The Free Democrats, Germany's socially liberal free-marketeers, have been the traditional kingmakers in German politics, both before unification and after, having secured a parliamentary majority for all but two chancellors since 1945. But they cannot decide who they want at the top, the old-line Wolfgang Gerhardt or the young, charismatic Guido Westerwelle. And a wily provincial politician who was once a federal minister, Juergen Moellemann, has eagerly fed the rift, hoping it will bring him back to the seat of power. The divisive public debate has obscured the Free Democrats' laissez-faire message, a loss for Germany.

The Free Democrats might appeal to Mr. Schroeder as a coalition partner for the future, since he has tried to drag his own party in a more market-friendly direction. But the Greens, in the eyes of many observers, possess the single most important quality: They are obedient. Unless the Free Democrats score improbable knockouts in state elections before 2002, Mr. Schroeder will stick with the hapless Greens.

Regrettably, though, Mr. Schroeder has not spent his political capital to squelch a most unfortunate debate in Germany right now, the question of whether to ban the right-wing National Democratic Party. Racist attacks in other European countries regularly outnumber those in Germany, but the German constitution allows the government to ban openly anti-democratic parties.

The debate started earlier this year after a rash of racist attacks, and came to a head recently when the parliament approved the ban overwhelmingly. The discussion has been full of distasteful political maneuvering and inflammatory rhetoric. But it is essentially a convenient distraction from the need for better law enforcement and a building of public taboos, especially in eastern Germany, against xenophobia. A ban also fosters an artificial solidarity among rightists, and forces many of them into a shady underground where law enforcement cannot track them.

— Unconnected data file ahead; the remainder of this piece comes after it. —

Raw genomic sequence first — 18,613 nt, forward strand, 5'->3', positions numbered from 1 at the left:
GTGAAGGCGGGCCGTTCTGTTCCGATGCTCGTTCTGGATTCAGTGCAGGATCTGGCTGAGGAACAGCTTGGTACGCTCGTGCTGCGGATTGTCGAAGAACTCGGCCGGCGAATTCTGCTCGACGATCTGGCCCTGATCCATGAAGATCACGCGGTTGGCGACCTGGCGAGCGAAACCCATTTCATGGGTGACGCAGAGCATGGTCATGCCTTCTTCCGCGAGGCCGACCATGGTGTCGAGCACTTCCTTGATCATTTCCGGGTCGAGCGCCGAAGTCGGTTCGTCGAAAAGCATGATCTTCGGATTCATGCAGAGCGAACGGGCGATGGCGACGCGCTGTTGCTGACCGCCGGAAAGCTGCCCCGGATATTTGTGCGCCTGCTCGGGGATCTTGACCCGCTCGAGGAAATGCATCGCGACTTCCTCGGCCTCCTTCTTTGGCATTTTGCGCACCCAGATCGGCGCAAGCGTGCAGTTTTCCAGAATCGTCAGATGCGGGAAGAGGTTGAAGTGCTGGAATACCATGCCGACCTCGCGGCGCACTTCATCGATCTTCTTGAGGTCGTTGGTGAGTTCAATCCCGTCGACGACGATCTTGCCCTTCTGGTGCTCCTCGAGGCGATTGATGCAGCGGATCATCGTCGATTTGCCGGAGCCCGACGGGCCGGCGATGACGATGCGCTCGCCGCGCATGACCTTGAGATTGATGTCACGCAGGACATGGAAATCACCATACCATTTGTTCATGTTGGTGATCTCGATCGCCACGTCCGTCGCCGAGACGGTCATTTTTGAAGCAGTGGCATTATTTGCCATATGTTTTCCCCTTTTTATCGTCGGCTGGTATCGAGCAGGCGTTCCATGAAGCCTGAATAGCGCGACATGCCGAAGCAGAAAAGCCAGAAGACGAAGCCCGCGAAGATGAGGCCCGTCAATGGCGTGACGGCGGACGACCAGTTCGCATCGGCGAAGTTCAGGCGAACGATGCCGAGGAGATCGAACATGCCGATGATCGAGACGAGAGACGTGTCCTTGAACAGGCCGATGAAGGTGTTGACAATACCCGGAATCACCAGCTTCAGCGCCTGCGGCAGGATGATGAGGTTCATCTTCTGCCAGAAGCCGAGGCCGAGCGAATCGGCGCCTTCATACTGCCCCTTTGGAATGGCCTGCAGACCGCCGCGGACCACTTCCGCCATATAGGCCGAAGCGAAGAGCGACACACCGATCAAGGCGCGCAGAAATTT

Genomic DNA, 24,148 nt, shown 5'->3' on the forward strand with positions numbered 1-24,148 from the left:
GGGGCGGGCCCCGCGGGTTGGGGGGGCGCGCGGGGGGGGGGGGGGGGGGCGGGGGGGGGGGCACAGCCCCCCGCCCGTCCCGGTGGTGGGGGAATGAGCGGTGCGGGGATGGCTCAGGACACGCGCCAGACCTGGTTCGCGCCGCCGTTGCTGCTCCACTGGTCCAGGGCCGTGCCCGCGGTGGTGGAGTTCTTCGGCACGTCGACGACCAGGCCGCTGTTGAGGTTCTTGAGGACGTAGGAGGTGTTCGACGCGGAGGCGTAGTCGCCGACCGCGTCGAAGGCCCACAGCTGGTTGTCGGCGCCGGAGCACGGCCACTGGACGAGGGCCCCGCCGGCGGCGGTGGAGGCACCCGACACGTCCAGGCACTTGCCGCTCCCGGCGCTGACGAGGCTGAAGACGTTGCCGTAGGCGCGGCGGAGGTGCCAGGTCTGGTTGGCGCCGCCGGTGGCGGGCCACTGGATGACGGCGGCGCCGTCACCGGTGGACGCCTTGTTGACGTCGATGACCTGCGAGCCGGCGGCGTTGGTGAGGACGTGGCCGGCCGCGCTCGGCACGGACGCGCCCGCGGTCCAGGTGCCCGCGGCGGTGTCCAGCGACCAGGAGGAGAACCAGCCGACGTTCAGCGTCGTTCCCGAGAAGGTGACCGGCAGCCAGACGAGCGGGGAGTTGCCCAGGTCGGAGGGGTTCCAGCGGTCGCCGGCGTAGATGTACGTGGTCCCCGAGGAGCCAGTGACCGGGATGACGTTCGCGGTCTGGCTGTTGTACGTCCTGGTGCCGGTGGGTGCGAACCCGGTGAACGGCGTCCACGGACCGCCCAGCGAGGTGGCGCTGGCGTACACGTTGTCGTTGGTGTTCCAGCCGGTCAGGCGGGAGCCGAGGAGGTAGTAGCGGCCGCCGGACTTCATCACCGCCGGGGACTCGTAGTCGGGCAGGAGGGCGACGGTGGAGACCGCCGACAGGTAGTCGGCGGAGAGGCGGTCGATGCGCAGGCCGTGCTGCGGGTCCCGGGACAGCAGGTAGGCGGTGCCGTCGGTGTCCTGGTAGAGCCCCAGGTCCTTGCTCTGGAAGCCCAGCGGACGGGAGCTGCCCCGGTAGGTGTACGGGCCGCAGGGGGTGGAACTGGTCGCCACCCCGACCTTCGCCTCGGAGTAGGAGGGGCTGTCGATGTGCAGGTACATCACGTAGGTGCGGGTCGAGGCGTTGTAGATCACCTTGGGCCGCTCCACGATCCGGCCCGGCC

The danger lies in what might happen after the ban. Ever-cautious in tightening the screws on political expression, German politicians must submit the prohibition to a review at Germany's constitutional court, a potentially lengthy process. But if the court overturns the government's decision, the headlines would scream out across the Atlantic, where issues evoking Germany's past resonate loudly: "Germany's highest court OK's neo-Nazi party." The damage that would be done to Germany's image and room for maneuver abroad would be higher than any possible gain from getting rid of the NPD. It would be a sorry end to a sorry chapter. But the Germans, and especially Mr. Schroeder, would have only themselves to blame.



Carter Dougherty is an international trade reporter for The Washington Times.